laurie rae

When Other’s Day Became Mother’s Day

This time last year, I still paused before saying the phrase “my daughter.”

The words felt foreign.

In need of qualifiers.

But after three thousand texts, calls & Skype sessions with 19-year-old Laurie, the words dance off my tongue daily—and without pause.

They also danced off my fingertips as I wrote this short essay—my first for Huffington Post.

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Seeing your essay mentioned on the same Australian cover as Drew Barrymore is surreal. Landing a bylined, 3-page story in this publication is the stuff writers’ dreams are made of. But reading Laurie’s 500 eloquent words (click red sidebar above) about her adoptive childhood + our reunion = immeasurable prouds of the motherly kind. 

Universal Key

A year ago this week, I heard my 18-year-old daughter’s voice for the first time.

The sound of it raced past my eardrums, unlocking doors and attics deep inside me. Something from within expanded, contracted and…sprang open.

For a year, she’s been unlocking the better parts of me. Her unequivocal acceptance has inspired me to chase after the girl I was meant to be—and slip into her skin.

In the 12 months since we met, cigarettes have been quit, the book found a publisher, ghosts have grown quieter, boundaries have shifted.

These are not coincidences.

At 18, I gave her up for adoption.

At 18, she returned and gave me the key to what looks, sounds and feels like a parallel universe.

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Getting interviewed by celeb journalist Jane Mulkerrins for Grazia’s UK Mother’s Day issue was absurdly flattering.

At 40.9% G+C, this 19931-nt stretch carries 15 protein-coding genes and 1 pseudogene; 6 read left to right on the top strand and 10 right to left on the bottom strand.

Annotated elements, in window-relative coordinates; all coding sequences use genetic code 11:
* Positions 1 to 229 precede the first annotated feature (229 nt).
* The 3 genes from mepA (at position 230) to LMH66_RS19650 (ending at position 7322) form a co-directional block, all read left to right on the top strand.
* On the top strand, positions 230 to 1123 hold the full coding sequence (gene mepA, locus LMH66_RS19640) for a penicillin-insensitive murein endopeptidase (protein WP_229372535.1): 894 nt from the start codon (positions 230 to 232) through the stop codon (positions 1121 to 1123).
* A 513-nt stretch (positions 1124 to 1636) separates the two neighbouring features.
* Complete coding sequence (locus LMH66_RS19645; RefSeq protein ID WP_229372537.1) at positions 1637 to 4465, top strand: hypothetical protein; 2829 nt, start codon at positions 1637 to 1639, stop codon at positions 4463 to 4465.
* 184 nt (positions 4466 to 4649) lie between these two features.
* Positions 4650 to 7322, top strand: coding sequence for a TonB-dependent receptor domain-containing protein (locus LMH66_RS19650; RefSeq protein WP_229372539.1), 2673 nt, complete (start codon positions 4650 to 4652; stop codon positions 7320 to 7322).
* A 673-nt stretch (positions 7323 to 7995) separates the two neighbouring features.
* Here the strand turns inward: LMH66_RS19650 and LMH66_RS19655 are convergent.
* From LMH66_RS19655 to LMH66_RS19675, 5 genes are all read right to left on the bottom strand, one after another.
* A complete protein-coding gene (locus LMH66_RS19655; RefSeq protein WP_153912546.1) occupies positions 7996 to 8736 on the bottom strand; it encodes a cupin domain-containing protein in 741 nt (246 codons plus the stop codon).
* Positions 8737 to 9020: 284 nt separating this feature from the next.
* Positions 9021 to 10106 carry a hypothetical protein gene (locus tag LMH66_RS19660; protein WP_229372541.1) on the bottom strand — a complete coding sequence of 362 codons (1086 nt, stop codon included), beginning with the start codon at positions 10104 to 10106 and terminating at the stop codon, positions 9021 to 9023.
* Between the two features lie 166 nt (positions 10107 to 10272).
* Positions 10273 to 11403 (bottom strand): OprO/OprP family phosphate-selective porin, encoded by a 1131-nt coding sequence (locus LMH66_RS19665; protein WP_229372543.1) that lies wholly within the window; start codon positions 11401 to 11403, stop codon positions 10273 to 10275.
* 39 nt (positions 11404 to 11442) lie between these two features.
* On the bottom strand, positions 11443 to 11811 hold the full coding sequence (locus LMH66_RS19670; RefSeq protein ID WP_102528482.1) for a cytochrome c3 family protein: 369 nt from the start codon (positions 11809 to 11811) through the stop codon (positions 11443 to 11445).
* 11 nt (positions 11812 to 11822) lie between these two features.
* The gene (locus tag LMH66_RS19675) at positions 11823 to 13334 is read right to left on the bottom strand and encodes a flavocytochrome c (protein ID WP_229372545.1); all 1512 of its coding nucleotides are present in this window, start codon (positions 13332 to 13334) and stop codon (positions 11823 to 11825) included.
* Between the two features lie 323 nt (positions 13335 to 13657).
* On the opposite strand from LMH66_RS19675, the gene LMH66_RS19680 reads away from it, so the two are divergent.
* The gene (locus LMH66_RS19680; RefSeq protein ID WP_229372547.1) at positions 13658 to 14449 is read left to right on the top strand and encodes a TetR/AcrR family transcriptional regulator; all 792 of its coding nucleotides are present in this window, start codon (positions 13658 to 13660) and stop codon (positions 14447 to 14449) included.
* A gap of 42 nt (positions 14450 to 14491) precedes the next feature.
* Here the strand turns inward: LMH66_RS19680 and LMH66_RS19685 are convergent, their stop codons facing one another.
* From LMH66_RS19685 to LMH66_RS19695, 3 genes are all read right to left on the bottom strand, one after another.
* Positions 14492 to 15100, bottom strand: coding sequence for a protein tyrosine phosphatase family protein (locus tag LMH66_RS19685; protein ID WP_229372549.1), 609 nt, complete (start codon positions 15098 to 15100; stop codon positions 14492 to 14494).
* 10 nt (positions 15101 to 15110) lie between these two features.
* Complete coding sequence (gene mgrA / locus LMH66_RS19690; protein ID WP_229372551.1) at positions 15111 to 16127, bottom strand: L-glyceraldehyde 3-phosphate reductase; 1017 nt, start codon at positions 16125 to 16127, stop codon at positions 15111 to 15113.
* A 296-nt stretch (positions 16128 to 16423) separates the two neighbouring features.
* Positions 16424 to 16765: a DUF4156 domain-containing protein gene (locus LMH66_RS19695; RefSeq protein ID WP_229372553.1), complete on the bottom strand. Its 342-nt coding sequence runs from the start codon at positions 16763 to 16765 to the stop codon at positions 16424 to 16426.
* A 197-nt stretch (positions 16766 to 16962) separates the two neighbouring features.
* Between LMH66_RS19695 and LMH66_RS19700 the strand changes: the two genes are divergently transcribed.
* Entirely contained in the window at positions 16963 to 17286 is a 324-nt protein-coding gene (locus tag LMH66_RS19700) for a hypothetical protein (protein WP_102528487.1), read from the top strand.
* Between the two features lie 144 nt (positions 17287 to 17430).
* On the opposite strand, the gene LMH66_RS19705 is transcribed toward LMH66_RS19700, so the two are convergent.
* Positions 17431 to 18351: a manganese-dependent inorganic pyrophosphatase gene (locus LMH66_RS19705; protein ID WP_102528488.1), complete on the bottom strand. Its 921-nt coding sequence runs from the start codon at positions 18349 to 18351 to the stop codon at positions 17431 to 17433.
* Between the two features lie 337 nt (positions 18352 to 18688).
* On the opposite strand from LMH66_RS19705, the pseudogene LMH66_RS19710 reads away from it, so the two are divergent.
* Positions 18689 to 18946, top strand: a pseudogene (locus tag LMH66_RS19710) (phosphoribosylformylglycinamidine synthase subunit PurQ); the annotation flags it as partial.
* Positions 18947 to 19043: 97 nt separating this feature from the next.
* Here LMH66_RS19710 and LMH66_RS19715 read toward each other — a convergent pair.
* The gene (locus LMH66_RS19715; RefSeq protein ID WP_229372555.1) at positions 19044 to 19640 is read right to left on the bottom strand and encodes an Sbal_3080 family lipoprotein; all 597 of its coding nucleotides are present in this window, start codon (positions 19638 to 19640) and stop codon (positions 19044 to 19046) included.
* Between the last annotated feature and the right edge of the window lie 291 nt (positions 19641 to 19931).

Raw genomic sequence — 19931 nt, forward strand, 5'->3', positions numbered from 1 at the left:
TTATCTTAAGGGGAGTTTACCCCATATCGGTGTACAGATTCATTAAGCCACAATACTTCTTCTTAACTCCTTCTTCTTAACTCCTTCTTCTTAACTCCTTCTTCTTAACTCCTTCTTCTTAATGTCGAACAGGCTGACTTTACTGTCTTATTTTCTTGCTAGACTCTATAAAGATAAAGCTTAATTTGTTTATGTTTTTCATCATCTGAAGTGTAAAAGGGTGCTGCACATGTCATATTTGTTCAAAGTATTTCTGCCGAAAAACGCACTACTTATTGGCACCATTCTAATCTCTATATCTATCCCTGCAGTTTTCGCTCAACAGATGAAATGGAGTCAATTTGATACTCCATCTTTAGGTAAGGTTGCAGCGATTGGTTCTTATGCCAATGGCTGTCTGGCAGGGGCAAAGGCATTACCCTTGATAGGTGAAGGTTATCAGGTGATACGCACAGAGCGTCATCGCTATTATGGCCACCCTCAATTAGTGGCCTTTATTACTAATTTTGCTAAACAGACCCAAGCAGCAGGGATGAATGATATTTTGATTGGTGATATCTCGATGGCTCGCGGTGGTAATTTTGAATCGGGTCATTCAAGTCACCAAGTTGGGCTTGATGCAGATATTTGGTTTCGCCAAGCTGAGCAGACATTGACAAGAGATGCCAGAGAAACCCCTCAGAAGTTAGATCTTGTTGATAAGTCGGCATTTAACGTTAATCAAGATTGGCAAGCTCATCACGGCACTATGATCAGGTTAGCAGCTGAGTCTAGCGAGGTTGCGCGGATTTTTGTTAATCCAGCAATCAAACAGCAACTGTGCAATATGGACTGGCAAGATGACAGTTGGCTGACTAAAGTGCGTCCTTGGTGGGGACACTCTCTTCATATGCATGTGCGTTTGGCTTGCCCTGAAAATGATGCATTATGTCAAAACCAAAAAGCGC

Being the subject of a photo shoot—rather than a behind-the-scenes PR girl—was a giddy, memory-making experience with Laurie. 

But seeing the article in print with the faces of Alberto and Phil on one page and those of me and my bio daughter on the other takes the difference-splitting to a wholly visual level.

Finding Her Pace & Space

With a grand plan that stretches through 2016, Laurie made her post-graduation move to Charleston this month:

Her first apartment and roommate.

A starter closet that’s smaller than a sock drawer.

Navigation of public transpo.

Job interviews and alarm clocks.

Within a week, she landed two jobs in hospitality and established residency so she can attend the Culinary Institute of Charleston next August as a local.

She found a church, a new circle of gfs and has already explored the old haunted jail on a midnight expedition. Watching her reach for—and manifest—her dreams so fearlessly leaves me swelling with an emo cocktail of pride-inspiration-joy.

It’s also prompted me to plan an October trip to Charleston so I can make sure she has stuff like curtains, a toolbox, a flashlight and experience the world as curated by Laurie Rae.